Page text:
5. Don’t Go It Alone
Unfortunately, some people just have bad luck. Despite your best efforts and taking every precaution, you still may end up coming down with something nasty right as finals and the holidays approach. No illness prevention method is foolproof in the contamination zones we call dorm rooms and lecture halls. Viruses and bacteria work overtime this time of year to sneak past your immune system and leave you a shivering, sweaty, snot-filled shell of a student. But there’s still hope!
Even though being an adult is hard, and frequently makes you wish you were still living at home, there are plenty of resources at your disposal should you get sick at the end of the semester. And even though we all want to be independent and show our parents we’ve got what it takes to stick out a mild infection, finding a healthcare solution during your finals is easier than you’d think.
Most colleges have student health centers on campus that offer basic care to students with limited resources. But for other “in a pinch” health needs, urgent care centers like MedExpress are there with convenient hours and friendly staff to help you handle life’s health hurdles.
Long story short: finals suck. You’re likely going to be tired, stressed-out, and run down by the time they’re through. And that’s assuming you don’t get sick!
Staying healthy and focused on finals is easier than you think. And thankfully, it’s only a small period of time before winter break, the holiday season, and a few weeks spent with friends back home, where you'll likely be dodging the incessant questions your relatives will throw your way.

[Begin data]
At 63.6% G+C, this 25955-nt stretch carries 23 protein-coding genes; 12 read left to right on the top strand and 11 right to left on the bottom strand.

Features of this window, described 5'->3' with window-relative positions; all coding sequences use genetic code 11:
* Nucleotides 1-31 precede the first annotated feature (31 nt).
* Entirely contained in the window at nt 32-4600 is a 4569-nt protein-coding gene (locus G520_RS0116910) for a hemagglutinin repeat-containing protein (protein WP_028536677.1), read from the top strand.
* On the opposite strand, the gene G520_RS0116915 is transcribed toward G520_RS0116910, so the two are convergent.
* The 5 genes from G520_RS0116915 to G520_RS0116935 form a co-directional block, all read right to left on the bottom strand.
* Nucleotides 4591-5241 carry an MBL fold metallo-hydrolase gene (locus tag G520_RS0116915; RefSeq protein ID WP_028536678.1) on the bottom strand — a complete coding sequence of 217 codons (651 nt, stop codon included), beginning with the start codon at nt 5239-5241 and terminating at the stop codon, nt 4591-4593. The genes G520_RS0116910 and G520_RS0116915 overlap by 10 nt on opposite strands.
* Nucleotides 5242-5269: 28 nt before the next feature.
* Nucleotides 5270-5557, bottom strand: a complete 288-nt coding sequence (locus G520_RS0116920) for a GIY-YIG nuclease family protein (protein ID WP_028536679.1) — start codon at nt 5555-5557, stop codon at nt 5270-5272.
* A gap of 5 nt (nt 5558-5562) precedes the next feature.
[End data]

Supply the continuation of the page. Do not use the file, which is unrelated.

1 National Heart, Lung, and Blood Institute: Healthy Sleep. Last updated August 2009. Accessed October 16, 2018.
2 Mayo Clinic: Lack of Sleep: Can it Make You Sick? Last updated June 9, 2015. Accessed October 16, 2018.
3 Oregon State University: Tips for Getting Good Sleep. Last updated January 1, 2018. Accessed October 17, 2018.
4 Mattress Advisor: Clean Up Your Room. Last updated October 2, 2018. Accessed October 17, 2018.
5 College Stats: Bacteria on Campus: Examining Men's and Women's Dorm Rooms. Accessed October 17, 2018.
6 Reader's Digest: 10 Things In Your House That Could Be Making You Sick. Accessed October 18, 2018.
7 Healthy Lifestyles: Door Handles can Spread Germs. Accessed October 20, 2018.
8 Fortune: Here's How Many Americans Sleep With Their Smartphones. Last updated June 29, 2015. Accessed October 22, 2018.
9 CNBC: Study reveals what people do with their phones in the bathroom. Last updated July 12, 2016. Accessed October 22, 2018.
10 Healthline: Your Cell Phone is Covered With a Personal Bacterial Cocktail. Last updated June 24, 2014. Accessed October 22, 2018.
11 Business Insider: How Smartphone Light Affects Your Brain and Body. Last updated July 11, 2017. Accessed October 22, 2018.
12 JAMA Pediatrics: Association Between Portable Screen-Based Media Device Access or Use and Sleep Outcomes. Last updated November 16, 2016. Accessed October 17, 2018.
13 CDC: College Health and Safety. Last updated August 9, 2016. Accessed October 20, 2018.
14 Aquasana: Healthy Hydration: Drink Up To Prevent Colds & Flu. Last updated January 1, 2018. Accessed October 20, 2018.